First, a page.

The Press: Gerry Brownlee says Christchurch rate rise as ‘too much’

Scoop media: TV1 Q+A – Govt will protect identities of NZ troops – Brownlee

NZ Super Fund: 2014 Annual Report

NZ Super Fund: 2009 Ministerial Directive

Statistics NZ: Balance of Payments and International Investment Position – December 2014 quarter

Christchurch City Council: Christchurch City Long Term Plan 2015 – 2025

Christchurch City Council: Council decision on proposed Financial Strategy

Additional

Christchurch City Council: Long Term Plan consultation document adopted

Previous related blogposts

Christchurch, choice, and charter schools

Christchurch – Picking the bones clean?

The “Free Market” is a fair-weather friend


 

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This blogpost was submitted to the Christchurch City Council as a submission to the Long Term Plan, on 22 March 2015.
This blogpost was first published on The Daily Blog on 23 March 2015.

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Pita Sharples, Spooks, Maggie Barry, and Bully-boy Brownlee

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Pita Sharples – gone

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Pita Sharples quits Maori Party leadership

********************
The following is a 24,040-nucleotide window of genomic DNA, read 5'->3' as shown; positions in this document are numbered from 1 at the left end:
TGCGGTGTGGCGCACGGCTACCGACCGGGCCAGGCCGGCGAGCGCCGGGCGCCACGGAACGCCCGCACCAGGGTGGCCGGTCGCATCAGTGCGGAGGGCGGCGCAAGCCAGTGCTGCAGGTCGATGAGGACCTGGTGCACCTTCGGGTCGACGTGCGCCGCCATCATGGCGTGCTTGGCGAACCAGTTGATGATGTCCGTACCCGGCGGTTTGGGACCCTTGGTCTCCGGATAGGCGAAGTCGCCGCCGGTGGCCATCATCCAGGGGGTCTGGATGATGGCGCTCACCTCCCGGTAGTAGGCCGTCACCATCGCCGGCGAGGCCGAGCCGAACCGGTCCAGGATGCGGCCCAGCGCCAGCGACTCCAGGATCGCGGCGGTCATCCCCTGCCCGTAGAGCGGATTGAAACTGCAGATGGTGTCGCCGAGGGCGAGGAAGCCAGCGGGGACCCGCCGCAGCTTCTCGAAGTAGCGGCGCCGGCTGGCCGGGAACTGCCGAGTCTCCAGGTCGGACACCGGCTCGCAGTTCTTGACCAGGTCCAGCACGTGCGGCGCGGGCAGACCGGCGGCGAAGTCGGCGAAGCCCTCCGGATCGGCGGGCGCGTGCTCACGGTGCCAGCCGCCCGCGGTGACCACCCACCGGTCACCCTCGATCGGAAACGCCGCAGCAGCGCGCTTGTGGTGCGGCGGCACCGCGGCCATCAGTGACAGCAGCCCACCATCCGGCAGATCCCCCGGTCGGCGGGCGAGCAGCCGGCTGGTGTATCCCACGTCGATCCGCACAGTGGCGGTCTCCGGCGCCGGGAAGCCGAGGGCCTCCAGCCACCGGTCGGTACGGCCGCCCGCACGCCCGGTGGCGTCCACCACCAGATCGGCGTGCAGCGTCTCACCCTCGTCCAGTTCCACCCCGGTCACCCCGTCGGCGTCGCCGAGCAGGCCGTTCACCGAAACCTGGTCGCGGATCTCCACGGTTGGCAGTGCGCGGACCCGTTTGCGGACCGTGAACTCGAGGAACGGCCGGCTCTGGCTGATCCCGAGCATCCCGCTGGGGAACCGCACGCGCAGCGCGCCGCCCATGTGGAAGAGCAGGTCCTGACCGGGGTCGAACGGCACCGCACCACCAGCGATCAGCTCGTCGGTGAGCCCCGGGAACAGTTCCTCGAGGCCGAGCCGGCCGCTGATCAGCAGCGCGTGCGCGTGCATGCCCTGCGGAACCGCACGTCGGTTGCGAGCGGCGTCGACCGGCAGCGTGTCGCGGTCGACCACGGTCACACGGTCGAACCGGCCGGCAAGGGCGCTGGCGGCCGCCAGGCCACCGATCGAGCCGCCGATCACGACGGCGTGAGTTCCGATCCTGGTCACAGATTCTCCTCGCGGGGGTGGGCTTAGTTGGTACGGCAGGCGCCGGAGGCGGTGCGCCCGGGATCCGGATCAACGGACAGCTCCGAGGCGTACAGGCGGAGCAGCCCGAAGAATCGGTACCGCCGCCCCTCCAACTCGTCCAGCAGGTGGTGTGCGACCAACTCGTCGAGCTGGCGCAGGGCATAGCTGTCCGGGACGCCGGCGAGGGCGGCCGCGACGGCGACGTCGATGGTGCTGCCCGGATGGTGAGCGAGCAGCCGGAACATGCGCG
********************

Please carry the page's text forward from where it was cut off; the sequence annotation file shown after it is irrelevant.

Acknowledgement: Radio NZ – Pita Sharples quits Maori Party leadership

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Pita Sharples has effectively taken responsibility for the Maori Party’s poor showing (third place) at the  recent Ikaroa-Rāwhiti by-election.  That result was an indictment on the Maori Party’s decision to support an increasingly shakey government that is losing support in more accurate polling.

The internal leadership struggles between himself and Te Ururoa Flavell has also taken it’s toll on the 71 year old,

“It’s clear that the leadership issue…has taken a toll on the Maori Party and our people deserve a united Maori Party.”

Acknowledgement: Domninion Post – Sharples quits Maori Party leadership

It’s also something that is focusing closer scrutiny upon an increasingly unstable government. The toll thus far;

  • Hekia Parata – lost part of her port-folio. In essence, a partial sacking.
  • Aaron Gilmore – forced to resign from Parliament.
  • John Banks – facing charges in Court. If found guilty, he will hve to resign.
  • Peter Dunne – Party de-registered; lost his ministerial portfolios; and becoming increasingly oppositional to National’s policies.
  • Pita Sharples – standing down as Maori-Party co-leader

An early election this year (or early next year) is becoming more likely with each passing crisis.

Not a good time for National.

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The spooks have a new Inspector-General of Intelligence and Security…

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On 1 July, John Key announced that Paul Neazor would be replaced in his role as  Inspector-General of Intelligence and Security (for the SIS and GCSB) by former-Judge  Andrew McGechan.

Key says that McGechan’s role will be on an  “interim” basis, instead of the usual three years, as the  GCSB and Related Legislation Amendment Bill is currently being considered  by a Parliament Select Committee.

However, with Peter Dunne wavering on this issue; with mounting public opposition; and god-only-knows which way Winston Peters will jump; the passing of the GCSB and Related Legislation Amendment Bill is by no means guaranteed.

In which case, National has two options remaining,

1.